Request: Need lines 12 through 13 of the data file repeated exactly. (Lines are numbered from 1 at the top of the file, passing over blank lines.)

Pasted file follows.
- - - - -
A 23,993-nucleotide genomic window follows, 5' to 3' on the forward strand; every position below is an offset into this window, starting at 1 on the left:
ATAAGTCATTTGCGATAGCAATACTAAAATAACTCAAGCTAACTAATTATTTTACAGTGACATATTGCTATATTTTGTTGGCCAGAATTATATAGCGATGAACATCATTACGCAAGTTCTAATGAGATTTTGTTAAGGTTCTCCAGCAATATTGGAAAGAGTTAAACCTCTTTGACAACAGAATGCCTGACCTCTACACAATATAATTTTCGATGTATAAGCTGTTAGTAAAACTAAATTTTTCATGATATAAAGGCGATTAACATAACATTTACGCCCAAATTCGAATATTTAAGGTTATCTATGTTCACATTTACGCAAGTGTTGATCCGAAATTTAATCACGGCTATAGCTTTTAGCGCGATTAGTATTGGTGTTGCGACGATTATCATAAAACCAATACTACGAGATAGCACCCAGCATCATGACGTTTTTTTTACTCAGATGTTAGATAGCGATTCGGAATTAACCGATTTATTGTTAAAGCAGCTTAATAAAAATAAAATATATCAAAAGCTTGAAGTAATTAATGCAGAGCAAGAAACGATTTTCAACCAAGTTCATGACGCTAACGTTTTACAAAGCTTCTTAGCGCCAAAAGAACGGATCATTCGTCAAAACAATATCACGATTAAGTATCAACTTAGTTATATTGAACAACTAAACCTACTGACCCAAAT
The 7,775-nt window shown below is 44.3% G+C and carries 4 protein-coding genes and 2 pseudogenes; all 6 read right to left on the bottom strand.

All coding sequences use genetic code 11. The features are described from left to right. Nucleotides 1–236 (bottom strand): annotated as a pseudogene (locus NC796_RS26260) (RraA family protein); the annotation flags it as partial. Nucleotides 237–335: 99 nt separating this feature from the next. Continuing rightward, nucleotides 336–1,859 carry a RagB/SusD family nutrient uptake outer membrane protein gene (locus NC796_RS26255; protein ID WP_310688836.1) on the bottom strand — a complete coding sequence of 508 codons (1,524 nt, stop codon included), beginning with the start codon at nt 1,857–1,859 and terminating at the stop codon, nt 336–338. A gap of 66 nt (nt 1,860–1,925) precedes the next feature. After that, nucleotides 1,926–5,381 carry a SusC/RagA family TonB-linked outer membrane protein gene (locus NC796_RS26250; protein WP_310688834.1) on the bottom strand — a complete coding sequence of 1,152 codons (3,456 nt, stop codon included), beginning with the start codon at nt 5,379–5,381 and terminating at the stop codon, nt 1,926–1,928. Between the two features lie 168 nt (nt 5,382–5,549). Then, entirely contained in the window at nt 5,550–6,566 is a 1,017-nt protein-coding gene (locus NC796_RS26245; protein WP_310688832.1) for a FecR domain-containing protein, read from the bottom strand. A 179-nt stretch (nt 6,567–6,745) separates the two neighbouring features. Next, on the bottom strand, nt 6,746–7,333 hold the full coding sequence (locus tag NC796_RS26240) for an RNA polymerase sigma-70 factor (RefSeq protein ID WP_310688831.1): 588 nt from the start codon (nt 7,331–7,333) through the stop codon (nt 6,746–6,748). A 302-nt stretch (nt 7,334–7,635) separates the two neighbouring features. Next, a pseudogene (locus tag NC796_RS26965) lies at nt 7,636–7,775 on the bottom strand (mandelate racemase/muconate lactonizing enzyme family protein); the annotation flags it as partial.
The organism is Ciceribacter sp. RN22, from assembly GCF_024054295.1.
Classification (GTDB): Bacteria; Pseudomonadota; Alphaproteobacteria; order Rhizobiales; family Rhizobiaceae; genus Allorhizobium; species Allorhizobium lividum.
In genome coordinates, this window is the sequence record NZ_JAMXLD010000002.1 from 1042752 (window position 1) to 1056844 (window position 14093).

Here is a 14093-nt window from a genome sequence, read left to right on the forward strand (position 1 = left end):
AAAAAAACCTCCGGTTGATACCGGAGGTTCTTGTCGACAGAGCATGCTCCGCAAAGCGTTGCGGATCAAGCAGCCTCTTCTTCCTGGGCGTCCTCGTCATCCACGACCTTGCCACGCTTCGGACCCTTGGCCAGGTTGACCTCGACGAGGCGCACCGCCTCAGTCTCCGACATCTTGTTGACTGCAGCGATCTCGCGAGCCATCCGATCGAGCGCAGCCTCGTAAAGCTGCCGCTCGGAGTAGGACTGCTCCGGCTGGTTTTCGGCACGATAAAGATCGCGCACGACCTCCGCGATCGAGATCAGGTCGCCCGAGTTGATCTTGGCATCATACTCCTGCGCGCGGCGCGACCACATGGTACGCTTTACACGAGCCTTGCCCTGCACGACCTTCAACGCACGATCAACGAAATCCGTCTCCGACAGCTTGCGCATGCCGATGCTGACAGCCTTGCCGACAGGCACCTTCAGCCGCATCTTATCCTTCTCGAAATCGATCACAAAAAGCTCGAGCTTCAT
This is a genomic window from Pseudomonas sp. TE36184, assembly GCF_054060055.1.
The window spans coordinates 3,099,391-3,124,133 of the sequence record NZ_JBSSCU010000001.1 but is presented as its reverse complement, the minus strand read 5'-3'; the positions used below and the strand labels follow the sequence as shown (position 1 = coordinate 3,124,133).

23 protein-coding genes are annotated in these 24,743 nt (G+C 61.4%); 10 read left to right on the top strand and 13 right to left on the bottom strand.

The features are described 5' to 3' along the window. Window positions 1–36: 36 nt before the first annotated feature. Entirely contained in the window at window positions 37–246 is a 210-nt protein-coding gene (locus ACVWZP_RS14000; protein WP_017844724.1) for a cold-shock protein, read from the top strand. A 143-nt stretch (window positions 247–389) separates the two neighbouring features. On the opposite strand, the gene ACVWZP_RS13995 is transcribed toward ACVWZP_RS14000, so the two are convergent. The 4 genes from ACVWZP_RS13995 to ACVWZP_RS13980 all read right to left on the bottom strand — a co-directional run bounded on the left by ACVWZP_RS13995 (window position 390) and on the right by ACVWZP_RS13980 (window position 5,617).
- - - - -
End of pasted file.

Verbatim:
23 protein-coding genes are annotated in these 24,743 nt (G+C 61.4%); 10 read left to right on the top strand and 13 right to left on the bottom strand.

The features are described 5' to 3' along the window. Window positions 1–36: 36 nt before the first annotated feature. Entirely contained in the window at window positions 37–246 is a 210-nt protein-coding gene (locus ACVWZP_RS14000; protein WP_017844724.1) for a cold-shock protein, read from the top strand. A 143-nt stretch (window positions 247–389) separates the two neighbouring features. On the opposite strand, the gene ACVWZP_RS13995 is transcribed toward ACVWZP_RS14000, so the two are convergent. The 4 genes from ACVWZP_RS13995 to ACVWZP_RS13980 all read right to left on the bottom strand — a co-directional run bounded on the left by ACVWZP_RS13995 (window position 390) and on the right by ACVWZP_RS13980 (window position 5,617).